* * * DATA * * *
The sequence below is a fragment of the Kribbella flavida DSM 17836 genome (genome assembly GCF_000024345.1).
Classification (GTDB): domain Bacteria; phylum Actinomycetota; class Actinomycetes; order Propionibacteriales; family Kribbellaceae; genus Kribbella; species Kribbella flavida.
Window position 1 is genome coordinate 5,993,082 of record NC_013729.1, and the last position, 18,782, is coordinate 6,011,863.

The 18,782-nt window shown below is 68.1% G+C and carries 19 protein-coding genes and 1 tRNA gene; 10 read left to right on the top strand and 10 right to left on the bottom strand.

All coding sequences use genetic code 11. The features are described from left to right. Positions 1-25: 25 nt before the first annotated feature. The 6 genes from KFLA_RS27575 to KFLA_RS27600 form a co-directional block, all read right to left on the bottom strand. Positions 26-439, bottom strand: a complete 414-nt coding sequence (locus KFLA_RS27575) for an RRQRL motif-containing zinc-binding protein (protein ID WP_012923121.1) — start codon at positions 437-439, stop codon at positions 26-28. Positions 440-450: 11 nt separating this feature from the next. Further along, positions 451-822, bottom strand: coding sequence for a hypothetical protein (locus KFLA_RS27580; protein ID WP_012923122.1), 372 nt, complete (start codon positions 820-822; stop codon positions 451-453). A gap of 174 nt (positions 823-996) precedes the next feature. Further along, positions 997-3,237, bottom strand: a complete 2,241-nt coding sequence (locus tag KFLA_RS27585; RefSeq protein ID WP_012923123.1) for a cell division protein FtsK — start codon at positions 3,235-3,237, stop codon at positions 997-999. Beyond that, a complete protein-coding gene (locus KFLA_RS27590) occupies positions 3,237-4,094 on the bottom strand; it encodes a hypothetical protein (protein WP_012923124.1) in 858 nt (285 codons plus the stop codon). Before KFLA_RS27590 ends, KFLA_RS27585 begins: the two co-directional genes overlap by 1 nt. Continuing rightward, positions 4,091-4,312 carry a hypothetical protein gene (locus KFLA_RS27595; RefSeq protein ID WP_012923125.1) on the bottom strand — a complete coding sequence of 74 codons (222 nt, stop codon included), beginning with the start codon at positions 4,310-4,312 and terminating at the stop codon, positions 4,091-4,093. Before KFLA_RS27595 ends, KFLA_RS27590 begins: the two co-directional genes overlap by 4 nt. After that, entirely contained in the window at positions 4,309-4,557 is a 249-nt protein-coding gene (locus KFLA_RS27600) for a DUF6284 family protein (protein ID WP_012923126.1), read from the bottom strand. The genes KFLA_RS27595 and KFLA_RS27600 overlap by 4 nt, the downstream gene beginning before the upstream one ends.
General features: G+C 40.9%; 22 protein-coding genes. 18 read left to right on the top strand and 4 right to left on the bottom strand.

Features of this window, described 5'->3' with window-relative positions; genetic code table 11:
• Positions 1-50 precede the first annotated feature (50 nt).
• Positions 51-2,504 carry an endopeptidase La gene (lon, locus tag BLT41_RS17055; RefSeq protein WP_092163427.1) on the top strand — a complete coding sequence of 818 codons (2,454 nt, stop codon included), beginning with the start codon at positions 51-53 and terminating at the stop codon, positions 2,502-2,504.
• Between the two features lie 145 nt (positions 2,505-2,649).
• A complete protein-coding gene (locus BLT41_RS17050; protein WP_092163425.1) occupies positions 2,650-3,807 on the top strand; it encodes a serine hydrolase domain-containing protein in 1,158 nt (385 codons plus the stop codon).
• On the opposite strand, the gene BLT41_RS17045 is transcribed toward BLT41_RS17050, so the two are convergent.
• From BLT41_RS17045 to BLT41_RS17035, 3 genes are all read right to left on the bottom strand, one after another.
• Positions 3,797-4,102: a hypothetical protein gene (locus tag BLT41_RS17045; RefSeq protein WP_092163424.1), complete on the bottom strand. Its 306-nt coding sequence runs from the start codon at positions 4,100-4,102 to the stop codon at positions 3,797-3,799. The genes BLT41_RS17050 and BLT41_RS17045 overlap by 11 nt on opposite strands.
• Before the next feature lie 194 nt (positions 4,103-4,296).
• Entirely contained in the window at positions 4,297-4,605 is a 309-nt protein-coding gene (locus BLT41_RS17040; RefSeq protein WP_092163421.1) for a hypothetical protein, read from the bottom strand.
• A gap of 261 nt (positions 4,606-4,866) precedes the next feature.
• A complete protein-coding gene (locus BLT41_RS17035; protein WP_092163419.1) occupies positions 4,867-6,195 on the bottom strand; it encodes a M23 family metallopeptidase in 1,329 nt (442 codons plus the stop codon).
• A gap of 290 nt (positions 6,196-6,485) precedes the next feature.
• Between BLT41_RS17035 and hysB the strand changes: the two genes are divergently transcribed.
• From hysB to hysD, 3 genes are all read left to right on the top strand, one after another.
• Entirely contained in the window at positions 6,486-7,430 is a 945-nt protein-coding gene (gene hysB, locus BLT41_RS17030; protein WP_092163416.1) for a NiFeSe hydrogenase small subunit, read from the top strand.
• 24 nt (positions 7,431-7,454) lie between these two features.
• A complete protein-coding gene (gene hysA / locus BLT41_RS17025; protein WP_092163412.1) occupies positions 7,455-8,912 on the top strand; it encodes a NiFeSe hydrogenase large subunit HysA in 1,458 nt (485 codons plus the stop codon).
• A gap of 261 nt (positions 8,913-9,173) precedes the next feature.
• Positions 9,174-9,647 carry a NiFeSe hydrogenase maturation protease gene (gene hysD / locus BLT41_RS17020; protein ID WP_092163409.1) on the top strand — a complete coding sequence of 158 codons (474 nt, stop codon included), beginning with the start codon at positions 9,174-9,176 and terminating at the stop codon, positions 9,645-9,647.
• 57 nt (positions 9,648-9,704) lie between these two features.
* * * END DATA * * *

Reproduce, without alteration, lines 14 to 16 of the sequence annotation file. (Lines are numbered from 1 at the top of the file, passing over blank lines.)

• Positions 3,797-4,102: a hypothetical protein gene (locus tag BLT41_RS17045; RefSeq protein WP_092163424.1), complete on the bottom strand. Its 306-nt coding sequence runs from the start codon at positions 4,100-4,102 to the stop codon at positions 3,797-3,799. The genes BLT41_RS17050 and BLT41_RS17045 overlap by 11 nt on opposite strands.
• Before the next feature lie 194 nt (positions 4,103-4,296).
• Entirely contained in the window at positions 4,297-4,605 is a 309-nt protein-coding gene (locus BLT41_RS17040; RefSeq protein WP_092163421.1) for a hypothetical protein, read from the bottom strand.